It seems likely that the problem stems from corrupted data on your hard drive.
The Finder asks the FileSystem to give it information about the content of the folder and either the Finder fails to properly handle the error returned by the FileSystem or the FileSystem keeps trying endlessly to access the faulty data without properly returning.
In order to make sure it's not simply a Finder bug, check whether you can access the folder fine from a Terminal:
- Open a Finder window and go to the parent of the problem folder.
- Select the parent folder and command-click on it to reveal the contextual menu.
- Look for the
Where: field, it shows the actual path of the parent folder.
- That will be something like
- Select the path and copy it.
- Open a Terminal window (press
command-space and type
cd (ending space) then paste the copied path. This should look like:
- If any folder in the path contains spaces, enclose the whole path with double quotes. I.e.:
cd "/Users/your-user-name/Pa th/T o/Parent"
ls -lR "problem-folder" replacing the last parameter with the name of the problem folder.
Normally this should list the content of the problem folder as well as that of all its subfolders (this should print a lot of text if the folder hierarchy is deep).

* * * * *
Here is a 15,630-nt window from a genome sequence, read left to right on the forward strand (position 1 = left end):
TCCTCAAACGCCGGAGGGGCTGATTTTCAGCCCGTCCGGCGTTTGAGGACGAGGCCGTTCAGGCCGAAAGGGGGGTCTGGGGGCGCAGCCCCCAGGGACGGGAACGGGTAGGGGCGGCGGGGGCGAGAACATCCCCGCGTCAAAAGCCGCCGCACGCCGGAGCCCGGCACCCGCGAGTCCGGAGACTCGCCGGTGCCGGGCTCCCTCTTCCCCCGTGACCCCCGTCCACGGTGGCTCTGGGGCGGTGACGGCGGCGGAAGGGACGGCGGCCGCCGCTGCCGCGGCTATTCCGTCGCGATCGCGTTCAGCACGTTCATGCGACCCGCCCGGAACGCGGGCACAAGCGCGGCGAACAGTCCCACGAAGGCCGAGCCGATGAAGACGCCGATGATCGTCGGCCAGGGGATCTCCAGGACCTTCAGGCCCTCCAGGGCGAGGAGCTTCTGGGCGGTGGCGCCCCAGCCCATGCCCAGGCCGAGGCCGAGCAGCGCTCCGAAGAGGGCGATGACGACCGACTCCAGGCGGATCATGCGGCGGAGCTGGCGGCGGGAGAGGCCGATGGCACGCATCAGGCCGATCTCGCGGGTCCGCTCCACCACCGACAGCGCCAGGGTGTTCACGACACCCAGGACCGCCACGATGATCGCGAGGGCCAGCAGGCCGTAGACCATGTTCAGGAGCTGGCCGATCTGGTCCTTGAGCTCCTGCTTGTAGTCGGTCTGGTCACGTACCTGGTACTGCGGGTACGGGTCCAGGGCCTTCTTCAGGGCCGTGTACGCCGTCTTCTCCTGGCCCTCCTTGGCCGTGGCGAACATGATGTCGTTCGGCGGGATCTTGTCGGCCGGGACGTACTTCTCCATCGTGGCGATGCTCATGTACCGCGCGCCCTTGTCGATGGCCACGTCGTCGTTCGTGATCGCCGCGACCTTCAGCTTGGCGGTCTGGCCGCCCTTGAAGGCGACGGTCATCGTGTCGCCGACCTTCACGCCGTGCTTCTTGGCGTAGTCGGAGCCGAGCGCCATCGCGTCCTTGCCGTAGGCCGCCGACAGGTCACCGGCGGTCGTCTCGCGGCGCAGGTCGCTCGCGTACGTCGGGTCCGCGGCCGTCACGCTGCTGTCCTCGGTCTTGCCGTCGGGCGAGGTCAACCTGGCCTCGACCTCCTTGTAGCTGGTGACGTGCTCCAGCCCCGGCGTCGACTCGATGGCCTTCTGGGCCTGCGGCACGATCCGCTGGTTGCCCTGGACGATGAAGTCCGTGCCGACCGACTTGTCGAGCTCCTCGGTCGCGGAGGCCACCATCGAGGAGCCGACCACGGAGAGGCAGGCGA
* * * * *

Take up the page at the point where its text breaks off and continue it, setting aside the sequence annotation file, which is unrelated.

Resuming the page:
Since this completely bypasses the Finder, if this works it means that the bug lies with how the Finder deals with the folder data (for whichever reason). However if the Terminal freezes when running this command, this would really point toward a hard drive issue.
In the latter case I would recommend that you first run Apple's DiskUtility application and attempt to verify the disk:
- Launch DiskUtility (press command-space and type
- On the left pane, select the hard drive your folder resides on.
- On the right pane, click the
Verify Disk button.
This should take a bit of time and will print a list of possible errors. If there are any issues and/or if the log indicates that you should run a repair on the disk then you should press the
In any case it should not hurt if you choose to repair the disk even if no errors are displayed.
If a repair fixes the issue, then this likely indicates that the error was not due to a faulty hard drive but to invalid FileSystem data and you should be good to go again.
However, if the problem persists your hard drive could be the cause of the FileSystem corruption.
In this case I highly recommend to buy a more powerful disk diagnostic and repair program such as DiskWarrior (you will find it at http://www.alsoft.com/diskwarrior/), it is one of the most reputed disk repair program on the Mac.
ls -lR works correctly, this points to a Finder issue.
It could be a buggy QuickLook plugin which is triggered when opening the folder and which has trouble opening some of your files. This does not mean that these files are corrupt.
Using the terminal, use the
mv command to move files to another folder to see if this fixes the issue. For example you could do:
mv problem-folder/a* fixa
mv problem-folder/b* fixb
Then try opening each of the
fix folders to see which ones freeze or not.
This way you would be able to identify precisely which file(s) causes the issue if it's caused by a file.
If you have installed Quicklook plugins you might want to try to disable them temporarily to see if that fixes the issue.